SyPressure is an interesting little app for monitoring pressure, however, it's geared toward weather rather than altitude. It appears to assume your altitude is constant and then predicts weather change based on the pressure. The pro version does include an altimeter but I have not tested it.

Barometer.WSK. Lets you "calibrate" the altitude by setting your current elevation and (?)temperature, but the calibration is not persistent.

Barometer and Altimeter is a far more technical app that probably mirrors an airplane's altimeter. By setting the QNH/QFE it does track your actual altitude (both AMSL and AGL). And if you don't know what those acronyms mean, you're screwed. On the up side, it has my altitude accurate to within just a few feet; it seems to load from a much larger database of ambient pressures than my toy app. It lacks any GPS integration (GPS is used to download the QNH), and being aviation-themed is probably more complicated than what a hiker would need. It has a widget, but this doesn't seem to display altitude. I cannot figure out what units it uses for QNH and QFE, but they certainly aren't the correct ones.

Barometer & Altimeter+DashClock. This grandly named fellow is very close to what I want in basic altimeter (no GPS use at all). Before starting, go into settings and change metres->feet, set the pressure range for the barometer spin wheel, and enter the 4-letter ICAO code for your nearest weather station (find a list here, i.e., KDEN for Denver). Scroll right to the altimeter. Up at the top you can reload the QNH (calibration) from that weather station, and you can also set the QNH by hand (essentially self-calibrating). It has a feature for recording elevations, which also tracks elevation gain, which I have not tested yet. Three problems: it lacks a widget that displays altitude, the QNH can only be set to the nearest millibar (~30 feet), and the output appears to be rounded off to the nearest metre (3+ feet) before being converted into feet. Ad-free.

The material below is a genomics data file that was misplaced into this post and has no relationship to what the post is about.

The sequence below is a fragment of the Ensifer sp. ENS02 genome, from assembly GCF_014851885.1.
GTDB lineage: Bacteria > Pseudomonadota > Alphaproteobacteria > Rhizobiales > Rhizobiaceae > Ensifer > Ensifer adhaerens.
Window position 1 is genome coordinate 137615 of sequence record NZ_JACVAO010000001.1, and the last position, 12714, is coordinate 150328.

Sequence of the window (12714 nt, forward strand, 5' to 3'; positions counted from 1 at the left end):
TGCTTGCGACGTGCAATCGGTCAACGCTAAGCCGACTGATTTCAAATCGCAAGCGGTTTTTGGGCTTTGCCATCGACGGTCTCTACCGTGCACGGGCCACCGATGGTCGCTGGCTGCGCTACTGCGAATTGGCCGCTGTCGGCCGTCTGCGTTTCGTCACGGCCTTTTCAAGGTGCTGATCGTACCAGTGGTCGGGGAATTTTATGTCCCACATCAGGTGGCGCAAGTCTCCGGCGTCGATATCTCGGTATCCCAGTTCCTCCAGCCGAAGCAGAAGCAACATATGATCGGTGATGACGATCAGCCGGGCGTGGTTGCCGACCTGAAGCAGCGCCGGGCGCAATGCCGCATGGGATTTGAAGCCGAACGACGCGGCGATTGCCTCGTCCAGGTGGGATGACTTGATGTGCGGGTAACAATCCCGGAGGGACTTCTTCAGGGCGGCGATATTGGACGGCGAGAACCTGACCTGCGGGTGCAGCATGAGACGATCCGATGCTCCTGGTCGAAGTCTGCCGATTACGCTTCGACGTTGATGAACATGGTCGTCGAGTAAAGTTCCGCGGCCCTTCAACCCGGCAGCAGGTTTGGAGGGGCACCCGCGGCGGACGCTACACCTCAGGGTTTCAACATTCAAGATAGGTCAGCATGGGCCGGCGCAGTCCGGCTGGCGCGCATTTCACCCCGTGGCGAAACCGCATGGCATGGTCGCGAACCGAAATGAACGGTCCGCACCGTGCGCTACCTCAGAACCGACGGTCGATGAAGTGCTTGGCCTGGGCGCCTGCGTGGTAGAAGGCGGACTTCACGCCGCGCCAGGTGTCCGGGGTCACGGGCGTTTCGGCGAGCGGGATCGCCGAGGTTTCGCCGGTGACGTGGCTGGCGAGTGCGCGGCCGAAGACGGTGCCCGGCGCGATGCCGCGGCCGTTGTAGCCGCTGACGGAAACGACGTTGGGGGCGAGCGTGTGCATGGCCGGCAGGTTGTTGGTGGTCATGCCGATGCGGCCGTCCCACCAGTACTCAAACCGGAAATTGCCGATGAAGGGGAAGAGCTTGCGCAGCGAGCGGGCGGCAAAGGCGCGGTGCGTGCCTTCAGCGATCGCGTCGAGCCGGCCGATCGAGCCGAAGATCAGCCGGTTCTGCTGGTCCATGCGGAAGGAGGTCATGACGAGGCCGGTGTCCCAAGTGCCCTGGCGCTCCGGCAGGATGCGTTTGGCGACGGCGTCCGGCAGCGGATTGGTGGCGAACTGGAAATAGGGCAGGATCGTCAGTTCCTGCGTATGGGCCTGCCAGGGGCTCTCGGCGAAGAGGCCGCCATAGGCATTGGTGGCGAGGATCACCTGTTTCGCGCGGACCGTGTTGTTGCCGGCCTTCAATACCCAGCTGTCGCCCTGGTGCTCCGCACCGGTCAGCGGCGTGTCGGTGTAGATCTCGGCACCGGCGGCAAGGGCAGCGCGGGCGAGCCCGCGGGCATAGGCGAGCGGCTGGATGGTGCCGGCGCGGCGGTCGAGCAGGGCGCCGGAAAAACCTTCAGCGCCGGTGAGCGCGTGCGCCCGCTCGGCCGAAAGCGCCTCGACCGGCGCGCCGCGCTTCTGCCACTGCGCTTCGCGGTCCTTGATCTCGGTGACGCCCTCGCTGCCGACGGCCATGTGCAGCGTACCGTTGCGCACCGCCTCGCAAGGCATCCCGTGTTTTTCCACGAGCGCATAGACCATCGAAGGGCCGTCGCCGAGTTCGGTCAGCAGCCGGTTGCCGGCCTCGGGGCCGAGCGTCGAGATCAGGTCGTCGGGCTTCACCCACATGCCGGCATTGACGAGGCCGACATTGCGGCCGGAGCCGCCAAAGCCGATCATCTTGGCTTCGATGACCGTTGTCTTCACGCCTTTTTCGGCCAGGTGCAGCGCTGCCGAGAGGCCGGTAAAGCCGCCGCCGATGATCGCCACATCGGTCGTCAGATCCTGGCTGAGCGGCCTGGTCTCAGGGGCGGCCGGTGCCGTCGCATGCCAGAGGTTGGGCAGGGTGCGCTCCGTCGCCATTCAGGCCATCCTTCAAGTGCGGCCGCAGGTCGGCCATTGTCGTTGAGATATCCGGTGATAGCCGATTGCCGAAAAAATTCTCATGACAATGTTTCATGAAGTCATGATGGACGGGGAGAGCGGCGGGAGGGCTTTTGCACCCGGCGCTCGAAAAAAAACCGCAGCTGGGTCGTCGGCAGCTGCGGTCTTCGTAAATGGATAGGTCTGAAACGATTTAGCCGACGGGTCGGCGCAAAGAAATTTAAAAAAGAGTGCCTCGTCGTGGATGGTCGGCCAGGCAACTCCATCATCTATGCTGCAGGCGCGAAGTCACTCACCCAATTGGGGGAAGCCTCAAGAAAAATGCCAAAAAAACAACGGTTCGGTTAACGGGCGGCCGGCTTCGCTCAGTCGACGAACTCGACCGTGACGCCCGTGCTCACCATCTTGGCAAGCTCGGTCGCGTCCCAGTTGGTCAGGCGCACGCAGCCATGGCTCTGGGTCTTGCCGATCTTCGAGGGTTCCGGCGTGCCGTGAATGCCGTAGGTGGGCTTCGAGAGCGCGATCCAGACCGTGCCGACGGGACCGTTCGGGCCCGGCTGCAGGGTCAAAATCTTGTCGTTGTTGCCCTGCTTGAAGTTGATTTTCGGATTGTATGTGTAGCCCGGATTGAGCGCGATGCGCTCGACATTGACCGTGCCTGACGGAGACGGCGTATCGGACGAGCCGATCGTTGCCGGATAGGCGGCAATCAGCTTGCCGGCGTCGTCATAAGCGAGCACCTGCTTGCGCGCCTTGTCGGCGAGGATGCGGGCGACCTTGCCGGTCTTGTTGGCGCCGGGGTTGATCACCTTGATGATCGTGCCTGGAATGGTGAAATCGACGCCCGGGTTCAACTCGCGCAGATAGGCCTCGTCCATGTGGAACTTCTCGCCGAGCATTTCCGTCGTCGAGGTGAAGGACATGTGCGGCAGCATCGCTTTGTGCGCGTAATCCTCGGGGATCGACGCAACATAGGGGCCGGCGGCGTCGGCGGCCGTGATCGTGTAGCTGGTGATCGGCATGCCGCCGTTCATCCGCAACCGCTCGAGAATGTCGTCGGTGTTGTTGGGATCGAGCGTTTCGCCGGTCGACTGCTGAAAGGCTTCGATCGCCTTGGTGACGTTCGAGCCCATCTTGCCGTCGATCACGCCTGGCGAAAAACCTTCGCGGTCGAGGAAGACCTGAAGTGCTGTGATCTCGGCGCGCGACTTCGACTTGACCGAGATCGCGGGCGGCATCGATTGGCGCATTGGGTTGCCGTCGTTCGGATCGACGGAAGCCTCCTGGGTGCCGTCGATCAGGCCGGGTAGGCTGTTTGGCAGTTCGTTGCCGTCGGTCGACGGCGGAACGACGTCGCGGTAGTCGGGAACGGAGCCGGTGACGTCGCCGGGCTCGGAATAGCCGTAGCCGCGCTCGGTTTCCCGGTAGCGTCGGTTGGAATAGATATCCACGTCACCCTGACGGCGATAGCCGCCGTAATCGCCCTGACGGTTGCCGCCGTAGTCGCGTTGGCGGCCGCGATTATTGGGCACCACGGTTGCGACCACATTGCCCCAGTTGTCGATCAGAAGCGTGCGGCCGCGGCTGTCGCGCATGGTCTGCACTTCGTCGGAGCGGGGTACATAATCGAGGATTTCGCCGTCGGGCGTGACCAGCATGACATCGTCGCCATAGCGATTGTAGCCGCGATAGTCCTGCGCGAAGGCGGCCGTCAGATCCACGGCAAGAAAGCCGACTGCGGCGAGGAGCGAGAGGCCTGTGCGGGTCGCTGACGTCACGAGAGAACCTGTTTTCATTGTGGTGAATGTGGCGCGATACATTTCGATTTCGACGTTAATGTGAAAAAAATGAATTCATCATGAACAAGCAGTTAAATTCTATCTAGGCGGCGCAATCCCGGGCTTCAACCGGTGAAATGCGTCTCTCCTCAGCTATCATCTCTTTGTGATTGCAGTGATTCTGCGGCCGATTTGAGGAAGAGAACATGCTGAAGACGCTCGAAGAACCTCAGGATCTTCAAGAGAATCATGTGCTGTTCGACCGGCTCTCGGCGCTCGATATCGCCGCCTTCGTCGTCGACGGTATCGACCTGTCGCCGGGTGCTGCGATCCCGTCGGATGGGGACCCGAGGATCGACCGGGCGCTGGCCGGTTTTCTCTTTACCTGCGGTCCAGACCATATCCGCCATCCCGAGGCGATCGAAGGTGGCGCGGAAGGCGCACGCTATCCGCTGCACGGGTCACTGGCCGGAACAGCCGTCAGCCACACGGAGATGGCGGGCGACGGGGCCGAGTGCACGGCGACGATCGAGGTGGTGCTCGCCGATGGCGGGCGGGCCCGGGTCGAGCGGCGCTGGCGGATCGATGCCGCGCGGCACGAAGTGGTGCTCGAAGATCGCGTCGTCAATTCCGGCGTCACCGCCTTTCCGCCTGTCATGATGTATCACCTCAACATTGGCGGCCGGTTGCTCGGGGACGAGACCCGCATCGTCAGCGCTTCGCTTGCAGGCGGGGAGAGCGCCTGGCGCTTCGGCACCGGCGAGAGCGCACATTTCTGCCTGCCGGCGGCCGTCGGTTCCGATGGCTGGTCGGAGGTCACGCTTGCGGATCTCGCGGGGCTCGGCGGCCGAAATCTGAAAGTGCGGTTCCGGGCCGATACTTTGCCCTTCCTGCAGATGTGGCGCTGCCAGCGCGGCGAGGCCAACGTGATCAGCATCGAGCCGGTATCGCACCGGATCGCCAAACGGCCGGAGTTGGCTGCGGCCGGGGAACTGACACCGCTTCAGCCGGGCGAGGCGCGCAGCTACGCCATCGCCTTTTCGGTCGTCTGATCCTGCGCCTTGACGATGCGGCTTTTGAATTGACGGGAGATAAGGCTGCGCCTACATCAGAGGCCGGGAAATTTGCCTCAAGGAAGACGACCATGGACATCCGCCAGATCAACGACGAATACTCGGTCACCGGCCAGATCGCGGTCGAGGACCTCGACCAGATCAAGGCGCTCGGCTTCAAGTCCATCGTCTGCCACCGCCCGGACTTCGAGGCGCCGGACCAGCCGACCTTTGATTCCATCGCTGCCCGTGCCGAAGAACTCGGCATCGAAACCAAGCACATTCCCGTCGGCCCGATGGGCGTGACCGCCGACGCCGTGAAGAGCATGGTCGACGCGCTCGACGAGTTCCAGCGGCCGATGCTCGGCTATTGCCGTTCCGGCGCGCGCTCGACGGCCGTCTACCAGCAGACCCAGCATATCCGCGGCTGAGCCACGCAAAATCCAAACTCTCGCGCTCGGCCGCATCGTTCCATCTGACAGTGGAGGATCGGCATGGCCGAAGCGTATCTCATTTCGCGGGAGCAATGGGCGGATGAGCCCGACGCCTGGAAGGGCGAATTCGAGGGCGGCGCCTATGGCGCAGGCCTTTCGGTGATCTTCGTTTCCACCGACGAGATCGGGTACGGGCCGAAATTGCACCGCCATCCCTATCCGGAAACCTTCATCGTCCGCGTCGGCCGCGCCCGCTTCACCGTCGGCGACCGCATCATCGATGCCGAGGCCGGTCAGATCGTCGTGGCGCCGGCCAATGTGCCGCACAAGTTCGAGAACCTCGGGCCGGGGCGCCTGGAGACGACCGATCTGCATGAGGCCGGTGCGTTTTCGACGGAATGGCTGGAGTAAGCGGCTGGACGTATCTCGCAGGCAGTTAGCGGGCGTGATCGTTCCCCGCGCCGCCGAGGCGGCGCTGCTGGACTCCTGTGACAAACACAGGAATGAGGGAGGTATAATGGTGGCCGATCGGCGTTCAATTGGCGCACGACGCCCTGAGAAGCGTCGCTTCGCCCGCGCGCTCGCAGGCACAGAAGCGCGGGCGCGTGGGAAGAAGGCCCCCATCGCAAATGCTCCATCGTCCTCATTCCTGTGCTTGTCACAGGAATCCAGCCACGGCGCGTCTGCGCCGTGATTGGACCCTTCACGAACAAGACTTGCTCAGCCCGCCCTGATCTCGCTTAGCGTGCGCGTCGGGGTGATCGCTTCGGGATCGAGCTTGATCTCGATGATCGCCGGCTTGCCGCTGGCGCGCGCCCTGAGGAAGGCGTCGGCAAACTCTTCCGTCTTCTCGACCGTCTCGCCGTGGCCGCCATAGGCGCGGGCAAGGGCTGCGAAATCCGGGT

----------

Also, the following is more than I ever wanted to know, but now that I know it, here goes. At reasonable altitudes, pressure drops by 1 mbar per 30 feet, meaning all calibration adjustments are basically linear. And if your barometer is accurate to .1 mbar, given the correct calibration adjustment you should know your altitude to 3 feet.

QNH = Q code; NH means nautical height. The QNH value is an adjustment for the ambient pressure, being the sea-level-adjusted pressure (mbar) for the current location and roughly equal to "pressure + altitude / 30". Putting this into your altimeter calibrates it for the current weather at your location.
QFE = FE means field elevation. This is the elevation of the local airport or ground (or maybe trailhead), so that when you land you get to 0. It lets you convert from AMSL to AGL. I think this is also given in millibars, so is a "pressure height", which means at reasonable altitudes you can just stick this into the altimeter in place of the QNH value and get your AGL height.
AMSL = above mean sea level
AGL = above ground level